The Handmaid's Tale: A Short Story

1018 Words5 Pages
There’s the sound of marching feet and indistinctive angered shouts. It’s October 5, 1789, I open the door of my home and see them, thousands of angry women with pitchforks, knifes, pikes, and muskets, chanting,“ Bread! Bread!” to the beat of the drums. I turn my back from them before any of the women noticed and swallowed, leaving the lingering taste of bread and butter still in my mouth.
I felt guilty that I was able to afford food and other, like the woman before me, were not. I was not exactly rich, but I was not poor either. So, I did had enough money to live comfortably, unlike these women, whom marched from Paris to Versailles in the rain, probably had not had a meal for a while, and somehow there they were full spirited, their strength
…show more content…
I here chatter about how they gave their demands to the king and it has been awhile since they heard a response. I see the agitated looks they have on their faces, their anger boiling over. I start to here whispers amongst the crowd. They say they discovered an unguarded gate and they were going to look for Queen Antoinette’s bedchamber. As they people charged inside the killing the guards standing in there way and putting some of there heads on spikes. Screaming and shouting though the palace they searched for the queen. I was shocked! Although their actions may have been justifiable because we did try to have the king and queen see the pain of the hungry people and we tried to make a change at the General of Estates, but he still refused to listen and the result was violence and to me, it did not feel right. At this point there goal was not to have cheaper bread, it was for blood, they wanted to kill the queen. I left as fast as I could I did not believe in this and wanted no part of these unnecessary viscous actions. Later, I found out that the mob forced the king and queen to live in…show more content…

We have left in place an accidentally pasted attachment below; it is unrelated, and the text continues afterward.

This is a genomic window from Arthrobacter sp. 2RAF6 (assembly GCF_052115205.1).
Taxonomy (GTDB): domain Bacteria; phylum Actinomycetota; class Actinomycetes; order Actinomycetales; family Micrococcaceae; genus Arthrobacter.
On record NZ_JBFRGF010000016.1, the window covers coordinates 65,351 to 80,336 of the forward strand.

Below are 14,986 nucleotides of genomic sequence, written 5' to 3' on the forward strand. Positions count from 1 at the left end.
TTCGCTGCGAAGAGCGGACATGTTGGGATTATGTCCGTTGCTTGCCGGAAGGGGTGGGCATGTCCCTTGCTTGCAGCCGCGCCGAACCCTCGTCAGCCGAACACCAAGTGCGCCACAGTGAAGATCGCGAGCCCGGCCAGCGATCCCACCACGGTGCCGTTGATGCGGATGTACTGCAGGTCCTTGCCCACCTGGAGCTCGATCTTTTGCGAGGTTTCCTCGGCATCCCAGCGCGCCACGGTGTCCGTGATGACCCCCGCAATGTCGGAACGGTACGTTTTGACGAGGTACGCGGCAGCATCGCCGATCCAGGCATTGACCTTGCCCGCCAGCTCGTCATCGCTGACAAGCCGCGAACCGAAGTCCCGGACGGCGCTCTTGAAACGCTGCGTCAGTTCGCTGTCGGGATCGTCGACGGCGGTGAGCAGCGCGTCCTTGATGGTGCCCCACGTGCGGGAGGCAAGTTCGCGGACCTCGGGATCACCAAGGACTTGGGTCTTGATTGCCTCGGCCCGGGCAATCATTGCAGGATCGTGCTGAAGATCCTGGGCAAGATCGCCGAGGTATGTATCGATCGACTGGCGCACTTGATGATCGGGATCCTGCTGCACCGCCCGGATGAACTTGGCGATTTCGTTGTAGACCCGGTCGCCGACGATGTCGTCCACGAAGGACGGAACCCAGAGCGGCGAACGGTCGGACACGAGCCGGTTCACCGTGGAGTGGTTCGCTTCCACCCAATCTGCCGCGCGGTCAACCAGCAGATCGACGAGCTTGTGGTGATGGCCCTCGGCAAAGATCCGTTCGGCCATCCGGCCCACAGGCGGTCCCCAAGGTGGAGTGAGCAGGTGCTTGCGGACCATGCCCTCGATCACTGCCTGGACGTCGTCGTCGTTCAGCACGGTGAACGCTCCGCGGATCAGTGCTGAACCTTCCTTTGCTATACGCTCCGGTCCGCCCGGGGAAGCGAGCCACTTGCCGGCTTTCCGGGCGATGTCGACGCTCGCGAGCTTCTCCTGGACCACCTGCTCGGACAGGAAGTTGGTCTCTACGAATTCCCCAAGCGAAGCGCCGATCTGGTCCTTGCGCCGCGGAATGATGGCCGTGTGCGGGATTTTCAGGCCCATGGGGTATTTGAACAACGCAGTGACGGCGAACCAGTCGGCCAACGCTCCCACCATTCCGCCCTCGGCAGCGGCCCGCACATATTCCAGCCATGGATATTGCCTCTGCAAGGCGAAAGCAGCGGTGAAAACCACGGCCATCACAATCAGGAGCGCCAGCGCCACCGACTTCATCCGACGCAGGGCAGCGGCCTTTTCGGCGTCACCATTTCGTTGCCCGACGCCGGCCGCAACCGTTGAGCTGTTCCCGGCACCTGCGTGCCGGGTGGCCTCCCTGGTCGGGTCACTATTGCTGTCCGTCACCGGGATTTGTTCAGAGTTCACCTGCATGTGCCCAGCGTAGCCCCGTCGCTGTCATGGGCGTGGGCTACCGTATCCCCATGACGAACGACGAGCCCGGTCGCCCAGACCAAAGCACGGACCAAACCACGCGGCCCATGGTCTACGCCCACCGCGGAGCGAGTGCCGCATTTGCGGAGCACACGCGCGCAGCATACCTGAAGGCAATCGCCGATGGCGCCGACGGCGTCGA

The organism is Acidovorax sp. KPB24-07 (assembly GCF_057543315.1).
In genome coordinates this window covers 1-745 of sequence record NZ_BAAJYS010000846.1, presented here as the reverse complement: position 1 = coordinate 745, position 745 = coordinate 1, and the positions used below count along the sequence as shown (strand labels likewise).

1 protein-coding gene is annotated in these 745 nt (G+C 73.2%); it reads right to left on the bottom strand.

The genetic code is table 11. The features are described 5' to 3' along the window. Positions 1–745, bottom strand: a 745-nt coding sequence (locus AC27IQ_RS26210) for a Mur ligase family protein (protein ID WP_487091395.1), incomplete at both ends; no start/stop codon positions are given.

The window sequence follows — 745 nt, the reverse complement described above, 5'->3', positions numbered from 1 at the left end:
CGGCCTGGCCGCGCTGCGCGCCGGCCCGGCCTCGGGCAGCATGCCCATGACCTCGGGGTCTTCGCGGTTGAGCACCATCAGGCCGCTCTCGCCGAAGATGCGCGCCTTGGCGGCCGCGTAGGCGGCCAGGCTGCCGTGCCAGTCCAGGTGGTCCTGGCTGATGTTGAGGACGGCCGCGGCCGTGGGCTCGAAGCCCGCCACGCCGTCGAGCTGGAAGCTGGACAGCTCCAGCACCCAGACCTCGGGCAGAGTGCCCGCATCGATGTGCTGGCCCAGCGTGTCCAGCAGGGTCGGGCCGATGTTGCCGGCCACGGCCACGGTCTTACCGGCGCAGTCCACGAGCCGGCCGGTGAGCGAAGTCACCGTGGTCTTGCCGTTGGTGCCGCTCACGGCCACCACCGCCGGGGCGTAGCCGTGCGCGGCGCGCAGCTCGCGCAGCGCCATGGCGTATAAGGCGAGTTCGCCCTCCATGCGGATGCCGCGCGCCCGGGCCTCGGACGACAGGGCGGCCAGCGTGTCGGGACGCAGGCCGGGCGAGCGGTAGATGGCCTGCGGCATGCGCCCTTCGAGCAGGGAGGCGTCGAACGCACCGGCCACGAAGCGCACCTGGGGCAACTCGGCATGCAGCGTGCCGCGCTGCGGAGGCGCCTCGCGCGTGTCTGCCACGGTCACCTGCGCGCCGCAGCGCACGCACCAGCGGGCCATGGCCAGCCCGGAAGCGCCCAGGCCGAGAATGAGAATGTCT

I did not, and the other Moderates of France did not, want the king to be replaced or for that matter killed, we just would of liked for him to rule us with our console. However the Jacobins wanted something else, Maximilien Robespierre wanted something else. They promoted freedom, equality, and fraternity, but it seemed like you did not have any of these rights. I look around me and see some, not many, of the royal soldiers with their backs turned, or looking at the floor, while others looked with pained faces. As I turn back towards the Guillotine and close my eyes just long enough for the swish of the blade and a thump of his head to past. I hear cheers and smell blood mixed the smells of rubbished. When I open my eyes again the executioner holds the kings head high with an expression of triumph.
With the king gone the Jacobins had an even stronger hold on the country. If you showed doubt in how they were ruling, you would be executed. I lived and fear and so did everyone else. Anyone who spoke up saying, “Maybe we should stop killing everyone,” they would be beheaded. It was people like Murat and Robespierre that had us living in fear, in terror. Noble, clergymen, peasants, the guilty, and event the innocent were “charged” and sent to death. This was the Reign of
Open Document